Ayrton Houk is Pursuing His Racing Dreams
One day Ayrton Houk hopes to hear the most famous words in motorsports – “Ladies and gentlemen, start your engines” – at the Indianapolis 500, which is known as the “Greatest Spectacle in Racing.” He is well on his way to making this dream a reality. In his first race of the season, Ayrton won the pole, won fastest lap, placed first and led every lap of the main event at the Day Transportation Mel Kenyon Midget Series Dick Jordan Classic at the Anderson Speedway in April.
Ayrton was born into a Hoosier racing family, is named after a famous driver, is entrenched in the racing community, is winning races, and has the dedication, passion and work ethic to make it happen.
While Ayrton is not an Unser, Andretti or Foyt, he was named after the famous Brazilian racing driver, the three-time winner of the Formula One World Drivers’ Championship, Ayrton Senna. He is widely regarded as one of the greatest Formula One drivers of all time. Senna was once quoted as saying, “Racing, competing, it’s in my blood. It’s part of me, it’s part of my life; I have been doing it all my life and it stands out above everything else.” Ayrton is living up to his namesake as racing clearly was coded into his DNA, and he appears to have Lucas Oil in his veins.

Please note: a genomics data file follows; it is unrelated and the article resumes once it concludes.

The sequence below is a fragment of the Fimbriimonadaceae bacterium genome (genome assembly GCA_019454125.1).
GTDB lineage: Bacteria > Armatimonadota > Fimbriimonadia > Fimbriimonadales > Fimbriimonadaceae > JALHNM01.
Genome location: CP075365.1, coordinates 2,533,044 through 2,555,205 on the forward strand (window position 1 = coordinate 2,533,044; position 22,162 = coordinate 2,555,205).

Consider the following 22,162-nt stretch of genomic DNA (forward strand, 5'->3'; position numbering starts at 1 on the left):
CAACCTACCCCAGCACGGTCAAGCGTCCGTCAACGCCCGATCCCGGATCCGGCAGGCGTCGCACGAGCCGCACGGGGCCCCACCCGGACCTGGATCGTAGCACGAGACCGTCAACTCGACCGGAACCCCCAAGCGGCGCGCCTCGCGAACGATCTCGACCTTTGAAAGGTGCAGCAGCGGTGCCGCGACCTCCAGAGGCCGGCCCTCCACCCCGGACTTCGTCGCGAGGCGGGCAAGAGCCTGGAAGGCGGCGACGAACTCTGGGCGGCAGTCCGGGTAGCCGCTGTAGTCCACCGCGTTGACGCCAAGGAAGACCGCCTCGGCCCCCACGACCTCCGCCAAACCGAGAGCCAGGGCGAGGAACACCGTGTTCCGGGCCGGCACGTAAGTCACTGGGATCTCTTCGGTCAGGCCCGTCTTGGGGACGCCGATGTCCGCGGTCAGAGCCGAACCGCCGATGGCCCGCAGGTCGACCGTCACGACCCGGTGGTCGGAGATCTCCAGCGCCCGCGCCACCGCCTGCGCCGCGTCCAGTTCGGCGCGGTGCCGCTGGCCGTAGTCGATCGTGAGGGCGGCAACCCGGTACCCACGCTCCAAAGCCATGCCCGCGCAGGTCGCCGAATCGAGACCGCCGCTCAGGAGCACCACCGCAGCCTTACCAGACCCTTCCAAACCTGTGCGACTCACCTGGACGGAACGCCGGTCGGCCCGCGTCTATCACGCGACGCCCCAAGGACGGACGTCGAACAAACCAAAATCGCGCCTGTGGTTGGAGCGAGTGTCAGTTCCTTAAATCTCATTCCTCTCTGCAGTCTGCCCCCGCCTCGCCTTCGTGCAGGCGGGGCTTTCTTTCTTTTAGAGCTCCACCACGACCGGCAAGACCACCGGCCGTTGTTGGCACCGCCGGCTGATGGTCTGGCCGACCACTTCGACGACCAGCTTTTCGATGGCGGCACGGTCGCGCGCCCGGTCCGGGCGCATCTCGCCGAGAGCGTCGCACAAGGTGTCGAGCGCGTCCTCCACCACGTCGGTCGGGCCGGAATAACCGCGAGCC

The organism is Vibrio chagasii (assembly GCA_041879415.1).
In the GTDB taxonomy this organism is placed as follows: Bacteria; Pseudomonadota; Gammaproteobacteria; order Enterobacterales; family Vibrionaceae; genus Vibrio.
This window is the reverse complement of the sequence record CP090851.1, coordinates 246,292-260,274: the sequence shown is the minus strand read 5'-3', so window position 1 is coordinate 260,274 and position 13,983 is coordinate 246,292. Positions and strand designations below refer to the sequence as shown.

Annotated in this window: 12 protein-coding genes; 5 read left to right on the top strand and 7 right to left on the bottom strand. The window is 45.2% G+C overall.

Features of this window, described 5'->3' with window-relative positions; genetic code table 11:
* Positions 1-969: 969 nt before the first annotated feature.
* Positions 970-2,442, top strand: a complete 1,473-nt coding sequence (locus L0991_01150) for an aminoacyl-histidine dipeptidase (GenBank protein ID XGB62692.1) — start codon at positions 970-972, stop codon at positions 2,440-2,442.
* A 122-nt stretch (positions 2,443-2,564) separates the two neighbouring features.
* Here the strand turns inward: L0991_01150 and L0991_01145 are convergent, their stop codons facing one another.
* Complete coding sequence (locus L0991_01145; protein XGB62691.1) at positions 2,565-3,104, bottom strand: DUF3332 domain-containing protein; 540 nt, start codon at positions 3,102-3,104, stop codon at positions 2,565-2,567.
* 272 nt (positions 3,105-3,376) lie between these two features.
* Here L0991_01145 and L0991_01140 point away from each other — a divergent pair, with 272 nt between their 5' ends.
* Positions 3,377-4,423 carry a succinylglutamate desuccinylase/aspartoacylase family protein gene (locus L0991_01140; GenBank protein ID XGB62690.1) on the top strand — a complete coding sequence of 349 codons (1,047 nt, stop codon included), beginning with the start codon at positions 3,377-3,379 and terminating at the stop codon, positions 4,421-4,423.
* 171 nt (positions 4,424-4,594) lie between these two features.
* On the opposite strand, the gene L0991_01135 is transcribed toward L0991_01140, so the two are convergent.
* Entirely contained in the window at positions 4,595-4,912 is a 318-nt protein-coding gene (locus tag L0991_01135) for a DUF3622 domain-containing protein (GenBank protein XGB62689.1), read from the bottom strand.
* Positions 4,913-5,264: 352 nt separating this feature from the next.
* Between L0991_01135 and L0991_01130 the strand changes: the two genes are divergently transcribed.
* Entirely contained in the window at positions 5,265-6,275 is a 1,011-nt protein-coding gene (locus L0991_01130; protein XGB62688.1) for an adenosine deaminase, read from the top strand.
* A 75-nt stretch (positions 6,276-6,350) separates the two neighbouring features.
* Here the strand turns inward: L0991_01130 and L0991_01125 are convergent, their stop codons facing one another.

Born into a racing family, his father Kevin Houk raced off-road motorcycles and go-karts, and was the crew chief for a USAC midget team. Ayrton attended his first race at just six weeks old, and by the age of 2 was asking his parents for a motorcycle. In an effort to delay this idea, they told him it wouldn’t happen until he could ride a bicycle around the block without training wheels. Undaunted, Ayrton simply got on a bike without training wheels and rode around the block by himself wearing only a diaper.
By the age of 5 Houk had joined the family in enduro races every weekend, and by the age of 7 he had won his first championship series trophy. That’s when he became interested in go-karting. By the time he turned 12, the family had spent more than a decade living out of an RV on many weekends, participating in family BMX and enduro motorcycle races.